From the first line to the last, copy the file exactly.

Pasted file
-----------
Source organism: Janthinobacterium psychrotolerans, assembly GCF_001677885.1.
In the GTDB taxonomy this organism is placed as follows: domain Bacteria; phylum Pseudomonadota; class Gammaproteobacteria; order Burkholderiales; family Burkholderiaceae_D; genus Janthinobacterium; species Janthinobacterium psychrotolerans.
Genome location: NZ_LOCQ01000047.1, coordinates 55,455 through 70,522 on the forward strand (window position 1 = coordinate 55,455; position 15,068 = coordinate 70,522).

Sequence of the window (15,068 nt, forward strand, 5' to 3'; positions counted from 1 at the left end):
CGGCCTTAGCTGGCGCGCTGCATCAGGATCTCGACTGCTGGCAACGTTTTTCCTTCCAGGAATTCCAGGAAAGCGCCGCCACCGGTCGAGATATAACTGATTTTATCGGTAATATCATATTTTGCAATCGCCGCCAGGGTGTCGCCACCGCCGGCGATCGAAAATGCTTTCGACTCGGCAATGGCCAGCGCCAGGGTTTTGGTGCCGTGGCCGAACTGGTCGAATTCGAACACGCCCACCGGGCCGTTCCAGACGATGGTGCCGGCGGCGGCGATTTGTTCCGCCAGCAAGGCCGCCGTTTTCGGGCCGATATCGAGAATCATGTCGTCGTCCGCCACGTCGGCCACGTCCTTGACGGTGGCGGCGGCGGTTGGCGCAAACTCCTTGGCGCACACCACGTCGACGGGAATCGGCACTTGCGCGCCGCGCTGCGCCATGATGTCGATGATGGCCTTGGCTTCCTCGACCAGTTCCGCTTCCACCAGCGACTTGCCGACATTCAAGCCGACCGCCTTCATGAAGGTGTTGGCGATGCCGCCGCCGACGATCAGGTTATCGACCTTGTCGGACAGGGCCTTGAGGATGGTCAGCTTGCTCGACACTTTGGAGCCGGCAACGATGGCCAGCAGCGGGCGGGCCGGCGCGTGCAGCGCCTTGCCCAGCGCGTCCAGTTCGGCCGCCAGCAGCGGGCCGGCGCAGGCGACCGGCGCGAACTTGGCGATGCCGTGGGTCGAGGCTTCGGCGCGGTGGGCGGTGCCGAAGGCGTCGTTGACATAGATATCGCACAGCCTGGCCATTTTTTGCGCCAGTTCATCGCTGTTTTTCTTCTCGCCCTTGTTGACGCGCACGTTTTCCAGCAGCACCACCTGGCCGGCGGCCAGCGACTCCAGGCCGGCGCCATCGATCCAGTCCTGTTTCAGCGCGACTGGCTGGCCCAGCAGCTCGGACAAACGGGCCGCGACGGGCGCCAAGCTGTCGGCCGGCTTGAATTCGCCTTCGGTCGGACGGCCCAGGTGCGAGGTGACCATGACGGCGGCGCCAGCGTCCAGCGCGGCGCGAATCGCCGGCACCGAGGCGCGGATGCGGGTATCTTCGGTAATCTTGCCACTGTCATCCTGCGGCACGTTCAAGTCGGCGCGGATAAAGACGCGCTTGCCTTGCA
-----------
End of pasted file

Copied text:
Source organism: Janthinobacterium psychrotolerans, assembly GCF_001677885.1.
In the GTDB taxonomy this organism is placed as follows: domain Bacteria; phylum Pseudomonadota; class Gammaproteobacteria; order Burkholderiales; family Burkholderiaceae_D; genus Janthinobacterium; species Janthinobacterium psychrotolerans.
Genome location: NZ_LOCQ01000047.1, coordinates 55,455 through 70,522 on the forward strand (window position 1 = coordinate 55,455; position 15,068 = coordinate 70,522).

Sequence of the window (15,068 nt, forward strand, 5' to 3'; positions counted from 1 at the left end):
CGGCCTTAGCTGGCGCGCTGCATCAGGATCTCGACTGCTGGCAACGTTTTTCCTTCCAGGAATTCCAGGAAAGCGCCGCCACCGGTCGAGATATAACTGATTTTATCGGTAATATCATATTTTGCAATCGCCGCCAGGGTGTCGCCACCGCCGGCGATCGAAAATGCTTTCGACTCGGCAATGGCCAGCGCCAGGGTTTTGGTGCCGTGGCCGAACTGGTCGAATTCGAACACGCCCACCGGGCCGTTCCAGACGATGGTGCCGGCGGCGGCGATTTGTTCCGCCAGCAAGGCCGCCGTTTTCGGGCCGATATCGAGAATCATGTCGTCGTCCGCCACGTCGGCCACGTCCTTGACGGTGGCGGCGGCGGTTGGCGCAAACTCCTTGGCGCACACCACGTCGACGGGAATCGGCACTTGCGCGCCGCGCTGCGCCATGATGTCGATGATGGCCTTGGCTTCCTCGACCAGTTCCGCTTCCACCAGCGACTTGCCGACATTCAAGCCGACCGCCTTCATGAAGGTGTTGGCGATGCCGCCGCCGACGATCAGGTTATCGACCTTGTCGGACAGGGCCTTGAGGATGGTCAGCTTGCTCGACACTTTGGAGCCGGCAACGATGGCCAGCAGCGGGCGGGCCGGCGCGTGCAGCGCCTTGCCCAGCGCGTCCAGTTCGGCCGCCAGCAGCGGGCCGGCGCAGGCGACCGGCGCGAACTTGGCGATGCCGTGGGTCGAGGCTTCGGCGCGGTGGGCGGTGCCGAAGGCGTCGTTGACATAGATATCGCACAGCCTGGCCATTTTTTGCGCCAGTTCATCGCTGTTTTTCTTCTCGCCCTTGTTGACGCGCACGTTTTCCAGCAGCACCACCTGGCCGGCGGCCAGCGACTCCAGGCCGGCGCCATCGATCCAGTCCTGTTTCAGCGCGACTGGCTGGCCCAGCAGCTCGGACAAACGGGCCGCGACGGGCGCCAAGCTGTCGGCCGGCTTGAATTCGCCTTCGGTCGGACGGCCCAGGTGCGAGGTGACCATGACGGCGGCGCCAGCGTCCAGCGCGGCGCGAATCGCCGGCACCGAGGCGCGGATGCGGGTATCTTCGGTAATCTTGCCACTGTCATCCTGCGGCACGTTCAAGTCGGCGCGGATAAAGACGCGCTTGCCTTGCA